In addition to building machines and kit planes from scratch and making body modifications, Collier has added inspections to the list of services offered. But before each of those inspections is made by Collier's company, Federal Aviation Administration rules state they have to be spick-and-span.
Enter Talon Rayne.
A ROLL OF THE DICE
Rayne started a detailing business in the Fly-In two years ago when he realized all aircraft had to be cleaned before each annual inspection and every 100 hours of flight as part of the FAA's maintenance and safety regulations. While there is no rule against cleaning your own plane, it's a time-consuming process, which gave Rayne the idea to open up shop in the community.
Rayne's company, Aerodyne Detail LLC, cleans, polishes and restores aircraft and business has been booming. His firm takes care of more than 150 aircraft on a revolving basis, but it didn't start out easy.
Rayne went to school to get his license to become an aircraft mechanic a few years back. Since it takes at least three years to become certified to do inspections on aircraft and his mechanic work wasn't exactly taking off, Rayne said he was keeping his eye out for other avenues to keep the bills paid and he came across the FAA inspection regulation. He said that was the catalyst for deciding the Fly-In would be his niche.
At the time, since money was pretty tight, getting into the community to start his business was a leap of faith.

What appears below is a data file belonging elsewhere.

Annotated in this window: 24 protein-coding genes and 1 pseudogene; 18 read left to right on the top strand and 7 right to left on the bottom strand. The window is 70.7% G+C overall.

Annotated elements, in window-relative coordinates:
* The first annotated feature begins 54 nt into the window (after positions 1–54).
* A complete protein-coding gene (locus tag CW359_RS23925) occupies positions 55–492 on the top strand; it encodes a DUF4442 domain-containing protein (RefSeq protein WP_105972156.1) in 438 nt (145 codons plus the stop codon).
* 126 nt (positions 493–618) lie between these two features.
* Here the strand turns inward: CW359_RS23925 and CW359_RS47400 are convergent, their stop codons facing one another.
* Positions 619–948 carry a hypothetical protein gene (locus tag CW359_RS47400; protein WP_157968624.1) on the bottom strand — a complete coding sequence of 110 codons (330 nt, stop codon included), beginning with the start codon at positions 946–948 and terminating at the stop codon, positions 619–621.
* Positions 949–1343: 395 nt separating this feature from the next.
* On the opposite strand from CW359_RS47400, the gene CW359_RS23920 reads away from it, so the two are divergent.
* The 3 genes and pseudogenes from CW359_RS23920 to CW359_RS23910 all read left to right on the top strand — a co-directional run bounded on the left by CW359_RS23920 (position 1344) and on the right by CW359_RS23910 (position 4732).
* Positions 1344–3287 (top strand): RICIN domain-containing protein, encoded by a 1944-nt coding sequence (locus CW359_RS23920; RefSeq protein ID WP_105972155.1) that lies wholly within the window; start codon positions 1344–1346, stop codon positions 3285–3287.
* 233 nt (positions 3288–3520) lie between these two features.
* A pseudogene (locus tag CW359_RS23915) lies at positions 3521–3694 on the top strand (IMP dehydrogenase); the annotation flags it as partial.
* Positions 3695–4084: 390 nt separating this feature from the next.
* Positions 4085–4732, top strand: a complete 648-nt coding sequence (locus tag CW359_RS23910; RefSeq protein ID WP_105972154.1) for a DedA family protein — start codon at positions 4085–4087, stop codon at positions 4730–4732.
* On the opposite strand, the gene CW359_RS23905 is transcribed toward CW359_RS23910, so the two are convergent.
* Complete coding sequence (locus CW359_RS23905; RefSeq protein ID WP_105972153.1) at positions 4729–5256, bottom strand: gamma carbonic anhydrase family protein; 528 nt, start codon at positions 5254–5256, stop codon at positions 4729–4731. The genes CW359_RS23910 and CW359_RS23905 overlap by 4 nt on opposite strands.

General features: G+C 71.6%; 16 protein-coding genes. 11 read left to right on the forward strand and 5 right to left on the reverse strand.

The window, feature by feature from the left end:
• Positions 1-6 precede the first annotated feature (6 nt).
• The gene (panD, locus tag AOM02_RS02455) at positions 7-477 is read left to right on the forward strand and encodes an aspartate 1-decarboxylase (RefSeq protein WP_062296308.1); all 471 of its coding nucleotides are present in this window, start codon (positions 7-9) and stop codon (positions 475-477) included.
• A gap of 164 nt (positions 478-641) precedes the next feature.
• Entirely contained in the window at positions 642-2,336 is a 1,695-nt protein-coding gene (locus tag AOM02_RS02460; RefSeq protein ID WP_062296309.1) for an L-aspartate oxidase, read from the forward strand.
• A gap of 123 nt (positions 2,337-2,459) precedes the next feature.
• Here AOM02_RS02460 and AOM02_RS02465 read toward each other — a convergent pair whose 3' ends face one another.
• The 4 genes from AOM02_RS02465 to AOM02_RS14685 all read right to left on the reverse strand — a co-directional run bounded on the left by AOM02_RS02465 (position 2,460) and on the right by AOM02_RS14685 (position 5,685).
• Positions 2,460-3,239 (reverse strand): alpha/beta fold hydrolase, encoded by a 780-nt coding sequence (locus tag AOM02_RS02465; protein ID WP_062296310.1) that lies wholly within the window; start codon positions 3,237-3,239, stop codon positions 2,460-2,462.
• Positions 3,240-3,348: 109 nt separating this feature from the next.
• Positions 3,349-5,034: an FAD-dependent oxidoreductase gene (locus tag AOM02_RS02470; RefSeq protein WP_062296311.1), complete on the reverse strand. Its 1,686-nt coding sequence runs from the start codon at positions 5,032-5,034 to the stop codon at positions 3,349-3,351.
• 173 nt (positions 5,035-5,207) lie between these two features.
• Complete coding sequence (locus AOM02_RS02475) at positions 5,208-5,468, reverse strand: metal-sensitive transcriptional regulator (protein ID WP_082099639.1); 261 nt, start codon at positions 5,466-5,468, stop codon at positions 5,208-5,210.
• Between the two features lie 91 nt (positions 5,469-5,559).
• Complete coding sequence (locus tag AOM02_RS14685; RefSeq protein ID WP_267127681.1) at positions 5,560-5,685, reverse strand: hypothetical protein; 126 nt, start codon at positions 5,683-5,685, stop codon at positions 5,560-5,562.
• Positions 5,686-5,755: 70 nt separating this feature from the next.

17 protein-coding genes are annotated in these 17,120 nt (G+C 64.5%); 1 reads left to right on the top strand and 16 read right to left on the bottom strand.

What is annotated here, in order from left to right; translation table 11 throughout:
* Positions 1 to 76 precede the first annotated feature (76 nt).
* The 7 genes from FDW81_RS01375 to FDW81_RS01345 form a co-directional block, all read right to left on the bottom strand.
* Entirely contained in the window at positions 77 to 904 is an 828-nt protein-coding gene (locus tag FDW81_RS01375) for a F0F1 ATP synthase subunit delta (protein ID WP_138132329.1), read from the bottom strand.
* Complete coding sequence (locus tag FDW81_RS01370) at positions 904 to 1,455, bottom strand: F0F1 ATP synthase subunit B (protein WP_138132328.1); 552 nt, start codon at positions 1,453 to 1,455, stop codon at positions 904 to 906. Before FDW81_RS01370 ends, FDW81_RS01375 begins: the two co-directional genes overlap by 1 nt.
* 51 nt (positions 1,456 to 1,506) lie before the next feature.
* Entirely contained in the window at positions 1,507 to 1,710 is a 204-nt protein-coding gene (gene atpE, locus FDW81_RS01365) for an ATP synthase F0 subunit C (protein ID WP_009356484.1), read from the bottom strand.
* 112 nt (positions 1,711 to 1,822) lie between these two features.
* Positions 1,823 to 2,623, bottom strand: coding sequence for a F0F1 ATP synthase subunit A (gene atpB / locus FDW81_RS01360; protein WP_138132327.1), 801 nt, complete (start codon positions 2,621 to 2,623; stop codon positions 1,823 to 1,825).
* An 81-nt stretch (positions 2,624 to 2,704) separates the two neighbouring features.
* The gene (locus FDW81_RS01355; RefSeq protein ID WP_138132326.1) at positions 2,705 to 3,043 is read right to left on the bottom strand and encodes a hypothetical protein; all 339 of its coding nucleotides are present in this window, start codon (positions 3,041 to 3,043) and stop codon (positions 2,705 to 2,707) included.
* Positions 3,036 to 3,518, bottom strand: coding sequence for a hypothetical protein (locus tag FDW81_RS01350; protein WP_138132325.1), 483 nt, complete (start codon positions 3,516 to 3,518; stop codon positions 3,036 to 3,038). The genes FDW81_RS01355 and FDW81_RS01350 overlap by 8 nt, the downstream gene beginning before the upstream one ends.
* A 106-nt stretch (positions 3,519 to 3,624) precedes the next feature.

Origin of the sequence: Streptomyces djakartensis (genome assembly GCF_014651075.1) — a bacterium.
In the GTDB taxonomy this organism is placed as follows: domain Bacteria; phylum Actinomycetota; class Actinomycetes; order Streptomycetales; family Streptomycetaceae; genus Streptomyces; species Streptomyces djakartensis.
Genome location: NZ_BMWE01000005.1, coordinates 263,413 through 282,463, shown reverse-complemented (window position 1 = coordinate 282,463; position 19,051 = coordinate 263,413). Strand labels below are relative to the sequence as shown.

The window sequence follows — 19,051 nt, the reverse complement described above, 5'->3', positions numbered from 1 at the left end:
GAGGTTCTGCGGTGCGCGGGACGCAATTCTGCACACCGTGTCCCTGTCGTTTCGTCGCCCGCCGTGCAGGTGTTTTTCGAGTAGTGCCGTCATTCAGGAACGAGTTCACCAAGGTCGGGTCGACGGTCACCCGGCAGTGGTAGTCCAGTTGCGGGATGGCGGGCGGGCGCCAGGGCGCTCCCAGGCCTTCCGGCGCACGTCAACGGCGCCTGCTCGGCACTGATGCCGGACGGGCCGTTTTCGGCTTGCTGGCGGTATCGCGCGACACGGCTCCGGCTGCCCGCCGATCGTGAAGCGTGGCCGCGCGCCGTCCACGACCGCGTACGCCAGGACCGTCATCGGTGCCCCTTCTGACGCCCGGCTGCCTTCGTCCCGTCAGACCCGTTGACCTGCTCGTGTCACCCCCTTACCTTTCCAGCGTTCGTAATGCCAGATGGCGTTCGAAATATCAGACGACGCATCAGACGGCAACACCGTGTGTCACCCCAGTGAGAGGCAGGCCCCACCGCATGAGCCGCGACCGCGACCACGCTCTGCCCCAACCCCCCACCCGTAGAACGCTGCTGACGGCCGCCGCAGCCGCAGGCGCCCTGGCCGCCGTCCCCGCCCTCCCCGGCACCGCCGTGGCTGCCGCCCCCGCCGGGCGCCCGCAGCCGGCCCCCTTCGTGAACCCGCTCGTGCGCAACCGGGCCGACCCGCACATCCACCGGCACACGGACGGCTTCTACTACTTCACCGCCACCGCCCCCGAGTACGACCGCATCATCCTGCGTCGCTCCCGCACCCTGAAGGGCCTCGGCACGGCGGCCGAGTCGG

"When I got there I didn't know anybody," Rayne said. "It was kind of a roll of the dice to get in there and really see if I could make the business successful."
But now that he's spent time in the Fly-In, "Now it's happening," Rayne said. "We get new customers every month. It just keeps growing and growing."
Commercial space or hangar space can be rented at the Spruce Creek Airport or you can be mobile. But while you don't have to own property within the super high-security community to do business there it certainly helps. Rayne says having that network surrounding him where he lives is the main reason his firm is so busy.
"We know each other more than the average community does," said Rayne, who said that while 90 percent of his detailing work is done within the confines of the community, the other 10 percent is done at large air shows like the National Championship Air Races in Reno, Nevada, and the EAA AirVenture in Oshkosh, Wisconsin, where he follows his clients.
"We're supporting people that are our neighbors," he said.
"Being inside Spruce Creek (Fly-In) really does lend a lot to your credibility," Rayne said.
On the other hand, "You've really got to bring your A-game if your going to be doing business in there," he said. "People will just basically ignore you if you're no good."
Rayne said he has customers bring him airplanes to detail from as far away as New Hampshire and considers that an honor and gauge of his success.
"If you're doing business and you're doing business well inside the Creek, then you're doing alright," he said.
Original article can be found here: http://www.news-journalonline.com